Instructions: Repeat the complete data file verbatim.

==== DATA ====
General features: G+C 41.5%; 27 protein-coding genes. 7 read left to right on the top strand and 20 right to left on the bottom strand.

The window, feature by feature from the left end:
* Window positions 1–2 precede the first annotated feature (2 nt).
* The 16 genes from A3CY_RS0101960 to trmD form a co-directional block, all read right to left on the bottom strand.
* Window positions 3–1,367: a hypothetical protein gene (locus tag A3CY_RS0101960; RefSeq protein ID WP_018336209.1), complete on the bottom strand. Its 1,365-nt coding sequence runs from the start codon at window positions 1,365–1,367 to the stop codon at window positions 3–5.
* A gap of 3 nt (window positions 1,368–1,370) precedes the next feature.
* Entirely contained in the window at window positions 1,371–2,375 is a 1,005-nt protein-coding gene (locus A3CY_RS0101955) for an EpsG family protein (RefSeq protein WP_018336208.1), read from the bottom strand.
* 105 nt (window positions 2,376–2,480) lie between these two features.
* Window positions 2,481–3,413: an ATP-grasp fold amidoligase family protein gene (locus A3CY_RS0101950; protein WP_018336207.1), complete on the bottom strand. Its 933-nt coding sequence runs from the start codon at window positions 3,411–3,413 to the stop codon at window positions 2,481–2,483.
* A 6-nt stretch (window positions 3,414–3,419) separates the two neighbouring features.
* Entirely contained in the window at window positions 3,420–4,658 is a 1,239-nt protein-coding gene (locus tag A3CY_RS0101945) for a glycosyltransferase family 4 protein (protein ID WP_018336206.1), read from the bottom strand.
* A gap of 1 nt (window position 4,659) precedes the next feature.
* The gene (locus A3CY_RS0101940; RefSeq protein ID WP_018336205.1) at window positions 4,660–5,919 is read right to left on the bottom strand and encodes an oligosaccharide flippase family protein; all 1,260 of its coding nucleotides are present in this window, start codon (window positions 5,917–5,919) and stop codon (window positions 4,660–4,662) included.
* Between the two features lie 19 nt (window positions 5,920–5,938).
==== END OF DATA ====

General features: G+C 41.5%; 27 protein-coding genes. 7 read left to right on the top strand and 20 right to left on the bottom strand.

The window, feature by feature from the left end:
* Window positions 1–2 precede the first annotated feature (2 nt).
* The 16 genes from A3CY_RS0101960 to trmD form a co-directional block, all read right to left on the bottom strand.
* Window positions 3–1,367: a hypothetical protein gene (locus tag A3CY_RS0101960; RefSeq protein ID WP_018336209.1), complete on the bottom strand. Its 1,365-nt coding sequence runs from the start codon at window positions 1,365–1,367 to the stop codon at window positions 3–5.
* A gap of 3 nt (window positions 1,368–1,370) precedes the next feature.
* Entirely contained in the window at window positions 1,371–2,375 is a 1,005-nt protein-coding gene (locus A3CY_RS0101955) for an EpsG family protein (RefSeq protein WP_018336208.1), read from the bottom strand.
* 105 nt (window positions 2,376–2,480) lie between these two features.
* Window positions 2,481–3,413: an ATP-grasp fold amidoligase family protein gene (locus A3CY_RS0101950; protein WP_018336207.1), complete on the bottom strand. Its 933-nt coding sequence runs from the start codon at window positions 3,411–3,413 to the stop codon at window positions 2,481–2,483.
* A 6-nt stretch (window positions 3,414–3,419) separates the two neighbouring features.
* Entirely contained in the window at window positions 3,420–4,658 is a 1,239-nt protein-coding gene (locus tag A3CY_RS0101945) for a glycosyltransferase family 4 protein (protein ID WP_018336206.1), read from the bottom strand.
* A gap of 1 nt (window position 4,659) precedes the next feature.
* The gene (locus A3CY_RS0101940; RefSeq protein ID WP_018336205.1) at window positions 4,660–5,919 is read right to left on the bottom strand and encodes an oligosaccharide flippase family protein; all 1,260 of its coding nucleotides are present in this window, start codon (window positions 5,917–5,919) and stop codon (window positions 4,660–4,662) included.
* Between the two features lie 19 nt (window positions 5,920–5,938).